A founding father’s wife…
But the union they create—in their marriage and the new nation—is far from perfect. From glittering inaugural balls to bloody street riots, the Hamiltons are at the center of it all—including the political treachery of America’s first sex scandal, which forces Eliza to struggle through heartbreak and betrayal to find forgiveness.
The last surviving light of the Revolution…
When a duel destroys Eliza’s hard-won peace, the grieving widow fights her husband’s enemies to preserve Alexander’s legacy. But long-buried secrets threaten everything Eliza believes about her marriage and her own legacy. Questioning her tireless devotion to the man and country that have broken her heart, she’s left with one last battle—to understand the flawed man she married and imperfect union he could never have created without her…
Startup by Doree Shafrir
The startup culture seems like an interesting, fun world from the outside. But there are plenty of cracks inside as evident by the HBO show Silicon Valley and the novel Startup, which takes a look at the startup culture in New York City. And it turns out the startup culture in NYC is just as messy as in Silicon Valley. Startup is an easy-to-read book. It showcases the ridiculousness of some apps and the competitive world of tech journalism with plenty of wit. I read this one earlier this year and it will make a good discussion one for book clubs.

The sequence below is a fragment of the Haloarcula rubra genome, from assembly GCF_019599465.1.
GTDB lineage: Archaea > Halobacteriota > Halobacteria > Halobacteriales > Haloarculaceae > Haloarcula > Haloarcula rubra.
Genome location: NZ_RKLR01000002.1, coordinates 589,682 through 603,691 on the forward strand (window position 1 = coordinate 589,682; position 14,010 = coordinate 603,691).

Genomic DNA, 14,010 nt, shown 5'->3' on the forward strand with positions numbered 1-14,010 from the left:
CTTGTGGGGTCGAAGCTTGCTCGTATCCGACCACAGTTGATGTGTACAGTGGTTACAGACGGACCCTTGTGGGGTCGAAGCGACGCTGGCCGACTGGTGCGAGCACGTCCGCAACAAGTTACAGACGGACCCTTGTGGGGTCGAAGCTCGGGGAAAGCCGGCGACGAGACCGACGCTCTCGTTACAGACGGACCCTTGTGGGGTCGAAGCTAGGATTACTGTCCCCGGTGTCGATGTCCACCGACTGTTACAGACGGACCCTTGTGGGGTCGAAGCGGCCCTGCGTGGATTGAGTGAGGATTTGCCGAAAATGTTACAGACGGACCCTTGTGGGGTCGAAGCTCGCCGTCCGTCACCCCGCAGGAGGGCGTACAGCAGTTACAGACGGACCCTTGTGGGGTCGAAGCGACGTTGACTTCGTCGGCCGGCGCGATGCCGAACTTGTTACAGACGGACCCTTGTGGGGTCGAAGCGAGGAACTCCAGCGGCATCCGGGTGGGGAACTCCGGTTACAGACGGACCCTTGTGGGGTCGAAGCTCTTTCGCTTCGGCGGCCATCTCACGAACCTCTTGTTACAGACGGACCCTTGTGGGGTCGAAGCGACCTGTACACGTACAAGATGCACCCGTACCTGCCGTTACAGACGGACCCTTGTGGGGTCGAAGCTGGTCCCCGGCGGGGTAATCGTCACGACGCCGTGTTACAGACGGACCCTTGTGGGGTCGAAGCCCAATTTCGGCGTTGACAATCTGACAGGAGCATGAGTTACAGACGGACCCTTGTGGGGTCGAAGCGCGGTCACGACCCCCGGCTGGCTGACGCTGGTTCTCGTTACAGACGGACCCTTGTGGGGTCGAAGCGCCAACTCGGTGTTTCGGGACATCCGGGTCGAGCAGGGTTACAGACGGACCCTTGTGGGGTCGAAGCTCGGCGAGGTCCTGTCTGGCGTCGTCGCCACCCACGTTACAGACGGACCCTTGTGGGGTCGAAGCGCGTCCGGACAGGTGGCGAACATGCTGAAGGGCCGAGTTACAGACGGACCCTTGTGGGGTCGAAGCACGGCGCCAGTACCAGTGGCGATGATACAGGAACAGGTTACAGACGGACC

Here’s the synopsis:
From veteran online journalist and BuzzFeed writer Doree Shafrir comes a hilarious debut novel that proves there are some dilemmas that no app can solve.
Mack McAllister has a $600 million dollar idea. His mindfulness app, TakeOff, is already the hottest thing in tech and he’s about to launch a new and improved version that promises to bring investors running and may turn his brainchild into a $1 billion dollar business–in startup parlance, an elusive unicorn.
Katya Pasternack is hungry for a scoop that will drive traffic. An ambitious young journalist at a gossipy tech blog, Katya knows that she needs more than another PR friendly puff piece to make her the go-to byline for industry news.
Sabrina Choe Blum just wants to stay afloat. The exhausted mother of two and failed creative writer is trying to escape from her credit card debt and an inattentive husband-who also happens to be Katya’s boss-as she rejoins a work force that has gotten younger, hipper, and much more computer literate since she’s been away.
Before the ink on Mack’s latest round of funding is dry, an errant text message hints that he may be working a bit too closely for comfort with a young social media manager in his office. When Mack’s bad behavior collides with Katya’s search for a salacious post, Sabrina gets caught in the middle as TakeOff goes viral for all the wrong reasons. As the fallout from Mack’s scandal engulfs the lower Manhattan office building where all three work, it’s up to Katya and Sabrina to write the story the men in their lives would prefer remain untold.
An assured, observant debut from the veteran online journalist Doree Shafrir, Startup is a sharp, hugely entertaining story of youth, ambition, love, money and technology’s inability to hack human nature.